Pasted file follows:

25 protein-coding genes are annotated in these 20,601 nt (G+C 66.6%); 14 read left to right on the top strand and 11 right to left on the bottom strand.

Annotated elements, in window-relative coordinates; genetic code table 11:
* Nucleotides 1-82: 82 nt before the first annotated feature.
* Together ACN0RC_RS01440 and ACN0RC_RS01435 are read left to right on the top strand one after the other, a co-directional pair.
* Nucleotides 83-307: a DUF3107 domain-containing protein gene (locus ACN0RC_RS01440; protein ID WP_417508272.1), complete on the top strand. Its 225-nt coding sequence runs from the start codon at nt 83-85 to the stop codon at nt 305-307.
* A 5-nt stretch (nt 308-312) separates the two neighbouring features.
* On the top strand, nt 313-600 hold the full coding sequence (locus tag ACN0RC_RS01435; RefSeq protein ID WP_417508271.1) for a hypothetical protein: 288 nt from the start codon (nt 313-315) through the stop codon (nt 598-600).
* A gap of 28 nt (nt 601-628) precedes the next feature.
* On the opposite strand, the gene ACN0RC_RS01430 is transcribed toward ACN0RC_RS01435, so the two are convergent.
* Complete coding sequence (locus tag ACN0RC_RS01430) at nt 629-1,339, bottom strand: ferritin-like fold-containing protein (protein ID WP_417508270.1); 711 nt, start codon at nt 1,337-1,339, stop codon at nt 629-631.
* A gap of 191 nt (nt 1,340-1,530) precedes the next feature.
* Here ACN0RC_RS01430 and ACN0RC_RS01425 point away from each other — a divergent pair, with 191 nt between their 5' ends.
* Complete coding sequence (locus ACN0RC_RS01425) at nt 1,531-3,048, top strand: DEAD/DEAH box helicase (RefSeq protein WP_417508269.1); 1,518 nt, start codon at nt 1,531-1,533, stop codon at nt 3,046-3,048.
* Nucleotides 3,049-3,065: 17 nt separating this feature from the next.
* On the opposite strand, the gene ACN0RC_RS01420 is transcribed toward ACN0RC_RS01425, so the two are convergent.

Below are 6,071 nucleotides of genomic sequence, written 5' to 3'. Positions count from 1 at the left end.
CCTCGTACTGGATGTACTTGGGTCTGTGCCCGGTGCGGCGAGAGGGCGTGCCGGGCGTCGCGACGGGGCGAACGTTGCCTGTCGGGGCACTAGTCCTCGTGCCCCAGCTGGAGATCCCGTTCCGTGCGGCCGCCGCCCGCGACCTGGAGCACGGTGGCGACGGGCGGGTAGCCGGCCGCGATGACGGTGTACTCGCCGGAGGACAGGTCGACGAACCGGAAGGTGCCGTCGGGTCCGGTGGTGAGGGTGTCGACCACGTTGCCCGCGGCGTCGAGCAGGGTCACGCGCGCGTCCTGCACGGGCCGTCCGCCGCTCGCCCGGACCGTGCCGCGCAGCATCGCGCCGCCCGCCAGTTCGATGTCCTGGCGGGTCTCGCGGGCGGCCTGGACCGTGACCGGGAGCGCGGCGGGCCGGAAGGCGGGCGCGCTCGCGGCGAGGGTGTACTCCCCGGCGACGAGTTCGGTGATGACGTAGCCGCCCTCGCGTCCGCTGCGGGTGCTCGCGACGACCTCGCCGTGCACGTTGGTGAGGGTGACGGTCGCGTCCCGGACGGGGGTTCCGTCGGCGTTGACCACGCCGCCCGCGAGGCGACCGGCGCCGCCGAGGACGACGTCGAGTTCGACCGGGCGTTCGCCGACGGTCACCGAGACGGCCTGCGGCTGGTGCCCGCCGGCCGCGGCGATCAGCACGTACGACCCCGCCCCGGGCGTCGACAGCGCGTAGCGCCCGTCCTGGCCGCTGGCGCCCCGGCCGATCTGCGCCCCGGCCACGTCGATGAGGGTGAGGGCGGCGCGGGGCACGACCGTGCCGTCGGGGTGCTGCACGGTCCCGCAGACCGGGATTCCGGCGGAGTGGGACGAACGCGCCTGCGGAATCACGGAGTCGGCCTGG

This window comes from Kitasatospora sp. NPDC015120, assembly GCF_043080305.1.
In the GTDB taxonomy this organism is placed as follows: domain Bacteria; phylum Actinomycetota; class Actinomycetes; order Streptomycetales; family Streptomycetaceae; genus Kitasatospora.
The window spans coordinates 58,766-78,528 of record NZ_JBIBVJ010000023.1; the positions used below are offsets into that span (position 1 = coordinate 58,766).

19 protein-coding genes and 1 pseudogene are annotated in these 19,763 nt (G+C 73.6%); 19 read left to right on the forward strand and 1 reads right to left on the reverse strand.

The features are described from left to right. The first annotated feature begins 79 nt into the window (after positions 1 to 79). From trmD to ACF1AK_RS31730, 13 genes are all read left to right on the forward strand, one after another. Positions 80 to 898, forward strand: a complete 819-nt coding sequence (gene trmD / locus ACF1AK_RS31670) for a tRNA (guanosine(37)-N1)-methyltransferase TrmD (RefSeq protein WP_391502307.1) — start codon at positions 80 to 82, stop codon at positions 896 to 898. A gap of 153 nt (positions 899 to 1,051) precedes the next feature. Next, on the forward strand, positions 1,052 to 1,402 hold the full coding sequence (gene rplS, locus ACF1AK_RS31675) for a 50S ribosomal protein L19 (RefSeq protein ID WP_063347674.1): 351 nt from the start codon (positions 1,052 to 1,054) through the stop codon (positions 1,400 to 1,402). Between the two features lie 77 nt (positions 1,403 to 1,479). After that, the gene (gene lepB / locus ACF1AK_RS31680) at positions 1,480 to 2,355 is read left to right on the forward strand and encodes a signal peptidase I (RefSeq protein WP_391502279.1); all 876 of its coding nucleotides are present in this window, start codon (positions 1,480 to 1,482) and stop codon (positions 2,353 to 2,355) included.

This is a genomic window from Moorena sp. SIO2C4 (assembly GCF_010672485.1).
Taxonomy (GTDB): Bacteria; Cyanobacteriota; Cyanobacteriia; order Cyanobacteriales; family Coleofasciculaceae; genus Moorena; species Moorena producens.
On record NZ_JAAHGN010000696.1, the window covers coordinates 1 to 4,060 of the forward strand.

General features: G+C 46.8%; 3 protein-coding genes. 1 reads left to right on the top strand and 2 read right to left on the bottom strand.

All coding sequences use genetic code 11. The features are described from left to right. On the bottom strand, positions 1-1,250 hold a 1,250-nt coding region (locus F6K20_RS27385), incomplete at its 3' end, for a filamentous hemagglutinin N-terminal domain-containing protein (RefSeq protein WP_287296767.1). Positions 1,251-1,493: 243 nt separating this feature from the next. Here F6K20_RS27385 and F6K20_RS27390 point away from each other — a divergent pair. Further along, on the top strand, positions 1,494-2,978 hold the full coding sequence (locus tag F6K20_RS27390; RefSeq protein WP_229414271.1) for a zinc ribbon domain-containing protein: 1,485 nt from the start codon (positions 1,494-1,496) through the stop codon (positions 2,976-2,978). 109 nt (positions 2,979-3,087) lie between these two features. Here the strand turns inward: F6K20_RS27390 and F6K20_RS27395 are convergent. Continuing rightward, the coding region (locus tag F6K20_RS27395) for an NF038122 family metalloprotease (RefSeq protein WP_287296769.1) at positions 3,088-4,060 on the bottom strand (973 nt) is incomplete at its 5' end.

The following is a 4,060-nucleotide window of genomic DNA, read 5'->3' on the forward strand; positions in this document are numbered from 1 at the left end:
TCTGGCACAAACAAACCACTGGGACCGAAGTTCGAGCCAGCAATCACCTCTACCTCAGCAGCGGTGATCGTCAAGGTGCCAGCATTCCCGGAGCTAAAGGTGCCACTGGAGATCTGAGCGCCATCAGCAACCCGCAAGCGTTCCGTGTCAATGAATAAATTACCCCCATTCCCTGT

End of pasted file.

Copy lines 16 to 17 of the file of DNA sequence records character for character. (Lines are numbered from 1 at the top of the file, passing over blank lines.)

Below are 6,071 nucleotides of genomic sequence, written 5' to 3'. Positions count from 1 at the left end.
CCTCGTACTGGATGTACTTGGGTCTGTGCCCGGTGCGGCGAGAGGGCGTGCCGGGCGTCGCGACGGGGCGAACGTTGCCTGTCGGGGCACTAGTCCTCGTGCCCCAGCTGGAGATCCCGTTCCGTGCGGCCGCCGCCCGCGACCTGGAGCACGGTGGCGACGGGCGGGTAGCCGGCCGCGATGACGGTGTACTCGCCGGAGGACAGGTCGACGAACCGGAAGGTGCCGTCGGGTCCGGTGGTGAGGGTGTCGACCACGTTGCCCGCGGCGTCGAGCAGGGTCACGCGCGCGTCCTGCACGGGCCGTCCGCCGCTCGCCCGGACCGTGCCGCGCAGCATCGCGCCGCCCGCCAGTTCGATGTCCTGGCGGGTCTCGCGGGCGGCCTGGACCGTGACCGGGAGCGCGGCGGGCCGGAAGGCGGGCGCGCTCGCGGCGAGGGTGTACTCCCCGGCGACGAGTTCGGTGATGACGTAGCCGCCCTCGCGTCCGCTGCGGGTGCTCGCGACGACCTCGCCGTGCACGTTGGTGAGGGTGACGGTCGCGTCCCGGACGGGGGTTCCGTCGGCGTTGACCACGCCGCCCGCGAGGCGACCGGCGCCGCCGAGGACGACGTCGAGTTCGACCGGGCGTTCGCCGACGGTCACCGAGACGGCCTGCGGCTGGTGCCCGCCGGCCGCGGCGATCAGCACGTACGACCCCGCCCCGGGCGTCGACAGCGCGTAGCGCCCGTCCTGGCCGCTGGCGCCCCGGCCGATCTGCGCCCCGGCCACGTCGATGAGGGTGAGGGCGGCGCGGGGCACGACCGTGCCGTCGGGGTGCTGCACGGTCCCGCAGACCGGGATTCCGGCGGAGTGGGACGAACGCGCCTGCGGAATCACGGAGTCGGCCTGG